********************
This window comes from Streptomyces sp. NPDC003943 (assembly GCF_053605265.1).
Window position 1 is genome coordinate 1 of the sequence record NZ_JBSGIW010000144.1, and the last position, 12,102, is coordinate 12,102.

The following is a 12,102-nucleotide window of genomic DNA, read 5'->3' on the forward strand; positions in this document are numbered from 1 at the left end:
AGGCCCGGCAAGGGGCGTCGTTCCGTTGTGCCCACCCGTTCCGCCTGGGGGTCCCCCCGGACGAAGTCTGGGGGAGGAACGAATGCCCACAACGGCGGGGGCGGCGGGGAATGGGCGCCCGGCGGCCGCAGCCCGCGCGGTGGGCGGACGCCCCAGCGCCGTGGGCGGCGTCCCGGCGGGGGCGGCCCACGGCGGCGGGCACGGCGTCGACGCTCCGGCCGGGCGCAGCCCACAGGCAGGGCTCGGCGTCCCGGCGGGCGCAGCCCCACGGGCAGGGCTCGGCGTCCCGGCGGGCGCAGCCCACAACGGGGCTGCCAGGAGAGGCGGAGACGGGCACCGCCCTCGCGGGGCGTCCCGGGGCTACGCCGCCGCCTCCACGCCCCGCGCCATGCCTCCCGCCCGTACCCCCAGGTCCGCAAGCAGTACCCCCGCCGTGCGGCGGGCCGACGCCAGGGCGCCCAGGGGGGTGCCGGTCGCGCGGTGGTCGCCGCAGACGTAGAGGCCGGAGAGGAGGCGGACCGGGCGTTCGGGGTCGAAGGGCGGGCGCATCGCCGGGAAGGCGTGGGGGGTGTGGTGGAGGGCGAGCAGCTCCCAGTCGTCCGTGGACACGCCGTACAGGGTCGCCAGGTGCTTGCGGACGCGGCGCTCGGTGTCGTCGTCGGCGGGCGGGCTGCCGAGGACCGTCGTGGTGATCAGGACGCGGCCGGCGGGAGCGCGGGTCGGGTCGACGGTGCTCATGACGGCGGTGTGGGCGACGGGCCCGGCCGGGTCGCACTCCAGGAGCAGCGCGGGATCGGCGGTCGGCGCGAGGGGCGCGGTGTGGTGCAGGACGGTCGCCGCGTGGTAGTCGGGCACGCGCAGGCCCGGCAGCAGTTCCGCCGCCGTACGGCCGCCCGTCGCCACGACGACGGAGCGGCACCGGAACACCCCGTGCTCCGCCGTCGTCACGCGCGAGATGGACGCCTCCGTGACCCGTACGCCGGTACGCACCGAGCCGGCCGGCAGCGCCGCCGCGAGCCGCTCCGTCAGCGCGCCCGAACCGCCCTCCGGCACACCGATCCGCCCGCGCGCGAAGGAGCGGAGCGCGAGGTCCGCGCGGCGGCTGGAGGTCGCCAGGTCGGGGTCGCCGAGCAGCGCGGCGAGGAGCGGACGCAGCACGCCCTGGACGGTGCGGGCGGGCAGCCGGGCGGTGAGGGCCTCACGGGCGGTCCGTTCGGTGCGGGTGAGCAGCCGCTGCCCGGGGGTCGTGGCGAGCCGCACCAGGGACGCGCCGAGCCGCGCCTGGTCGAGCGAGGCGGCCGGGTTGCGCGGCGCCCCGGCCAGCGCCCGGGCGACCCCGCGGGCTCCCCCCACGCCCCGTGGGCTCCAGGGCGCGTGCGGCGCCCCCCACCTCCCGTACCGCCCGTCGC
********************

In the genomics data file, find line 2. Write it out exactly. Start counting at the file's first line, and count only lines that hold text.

Window position 1 is genome coordinate 1 of the sequence record NZ_JBSGIW010000144.1, and the last position, 12,102, is coordinate 12,102.